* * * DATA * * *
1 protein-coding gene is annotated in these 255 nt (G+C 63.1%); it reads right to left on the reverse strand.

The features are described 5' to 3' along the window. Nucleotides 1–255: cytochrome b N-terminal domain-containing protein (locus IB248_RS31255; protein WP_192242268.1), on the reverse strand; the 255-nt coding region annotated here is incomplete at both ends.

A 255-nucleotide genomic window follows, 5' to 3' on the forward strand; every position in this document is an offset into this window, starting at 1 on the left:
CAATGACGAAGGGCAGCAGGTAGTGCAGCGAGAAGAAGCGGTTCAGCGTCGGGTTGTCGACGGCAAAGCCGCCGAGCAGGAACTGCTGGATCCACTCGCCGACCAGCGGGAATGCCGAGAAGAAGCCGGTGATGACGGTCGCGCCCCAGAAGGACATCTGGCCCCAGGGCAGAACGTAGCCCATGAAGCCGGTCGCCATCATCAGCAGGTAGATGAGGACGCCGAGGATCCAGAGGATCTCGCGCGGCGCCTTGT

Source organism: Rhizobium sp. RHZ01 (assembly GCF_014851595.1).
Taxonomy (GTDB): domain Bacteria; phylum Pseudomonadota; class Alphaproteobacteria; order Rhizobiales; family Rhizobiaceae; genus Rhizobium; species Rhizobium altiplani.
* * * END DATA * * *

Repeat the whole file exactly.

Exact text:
1 protein-coding gene is annotated in these 255 nt (G+C 63.1%); it reads right to left on the reverse strand.

The features are described 5' to 3' along the window. Nucleotides 1–255: cytochrome b N-terminal domain-containing protein (locus IB248_RS31255; protein WP_192242268.1), on the reverse strand; the 255-nt coding region annotated here is incomplete at both ends.

A 255-nucleotide genomic window follows, 5' to 3' on the forward strand; every position in this document is an offset into this window, starting at 1 on the left:
CAATGACGAAGGGCAGCAGGTAGTGCAGCGAGAAGAAGCGGTTCAGCGTCGGGTTGTCGACGGCAAAGCCGCCGAGCAGGAACTGCTGGATCCACTCGCCGACCAGCGGGAATGCCGAGAAGAAGCCGGTGATGACGGTCGCGCCCCAGAAGGACATCTGGCCCCAGGGCAGAACGTAGCCCATGAAGCCGGTCGCCATCATCAGCAGGTAGATGAGGACGCCGAGGATCCAGAGGATCTCGCGCGGCGCCTTGT

Source organism: Rhizobium sp. RHZ01 (assembly GCF_014851595.1).
Taxonomy (GTDB): domain Bacteria; phylum Pseudomonadota; class Alphaproteobacteria; order Rhizobiales; family Rhizobiaceae; genus Rhizobium; species Rhizobium altiplani.